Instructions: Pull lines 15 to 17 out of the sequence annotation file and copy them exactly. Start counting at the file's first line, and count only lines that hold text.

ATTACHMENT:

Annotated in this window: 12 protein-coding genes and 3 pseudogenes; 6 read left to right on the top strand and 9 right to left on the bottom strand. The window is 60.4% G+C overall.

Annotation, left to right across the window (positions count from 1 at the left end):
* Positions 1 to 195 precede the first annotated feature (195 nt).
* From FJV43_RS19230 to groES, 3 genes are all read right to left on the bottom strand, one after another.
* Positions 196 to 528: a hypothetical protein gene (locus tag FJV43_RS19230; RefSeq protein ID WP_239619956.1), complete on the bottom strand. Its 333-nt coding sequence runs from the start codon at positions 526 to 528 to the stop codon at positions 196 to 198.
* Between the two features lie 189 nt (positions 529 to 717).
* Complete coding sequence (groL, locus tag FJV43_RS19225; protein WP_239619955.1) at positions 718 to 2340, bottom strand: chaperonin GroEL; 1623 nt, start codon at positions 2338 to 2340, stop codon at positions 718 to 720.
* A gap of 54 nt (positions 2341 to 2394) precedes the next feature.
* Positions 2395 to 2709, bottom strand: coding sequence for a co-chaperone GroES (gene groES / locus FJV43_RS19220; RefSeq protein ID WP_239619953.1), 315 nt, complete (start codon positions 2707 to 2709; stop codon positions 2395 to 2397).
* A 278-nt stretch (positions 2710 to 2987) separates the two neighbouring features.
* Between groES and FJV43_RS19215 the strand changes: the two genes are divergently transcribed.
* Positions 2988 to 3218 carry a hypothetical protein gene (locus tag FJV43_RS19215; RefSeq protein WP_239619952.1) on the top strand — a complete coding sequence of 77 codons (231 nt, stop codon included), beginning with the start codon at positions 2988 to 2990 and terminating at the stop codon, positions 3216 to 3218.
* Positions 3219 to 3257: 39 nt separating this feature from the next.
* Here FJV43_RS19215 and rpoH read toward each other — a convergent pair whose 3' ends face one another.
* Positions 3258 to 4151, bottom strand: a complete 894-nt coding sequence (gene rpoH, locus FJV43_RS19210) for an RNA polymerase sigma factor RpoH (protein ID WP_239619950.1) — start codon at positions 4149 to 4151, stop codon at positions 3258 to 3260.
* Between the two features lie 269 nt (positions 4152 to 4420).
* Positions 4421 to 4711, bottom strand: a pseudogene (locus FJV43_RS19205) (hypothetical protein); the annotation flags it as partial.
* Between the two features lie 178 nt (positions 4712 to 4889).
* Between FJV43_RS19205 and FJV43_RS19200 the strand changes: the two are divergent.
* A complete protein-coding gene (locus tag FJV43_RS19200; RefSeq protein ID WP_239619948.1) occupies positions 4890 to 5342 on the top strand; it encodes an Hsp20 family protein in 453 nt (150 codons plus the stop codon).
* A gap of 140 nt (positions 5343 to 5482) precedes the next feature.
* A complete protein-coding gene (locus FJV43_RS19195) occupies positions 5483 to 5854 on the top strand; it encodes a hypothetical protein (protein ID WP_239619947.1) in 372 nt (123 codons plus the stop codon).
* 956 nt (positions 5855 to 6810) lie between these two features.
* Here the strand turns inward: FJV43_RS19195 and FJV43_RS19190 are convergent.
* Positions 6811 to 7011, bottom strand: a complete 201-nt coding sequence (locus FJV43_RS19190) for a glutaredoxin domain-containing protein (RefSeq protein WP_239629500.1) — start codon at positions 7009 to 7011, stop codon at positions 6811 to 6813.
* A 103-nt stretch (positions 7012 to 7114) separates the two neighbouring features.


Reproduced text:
* Positions 3258 to 4151, bottom strand: a complete 894-nt coding sequence (gene rpoH, locus FJV43_RS19210) for an RNA polymerase sigma factor RpoH (protein ID WP_239619950.1) — start codon at positions 4149 to 4151, stop codon at positions 3258 to 3260.
* Between the two features lie 269 nt (positions 4152 to 4420).
* Positions 4421 to 4711, bottom strand: a pseudogene (locus FJV43_RS19205) (hypothetical protein); the annotation flags it as partial.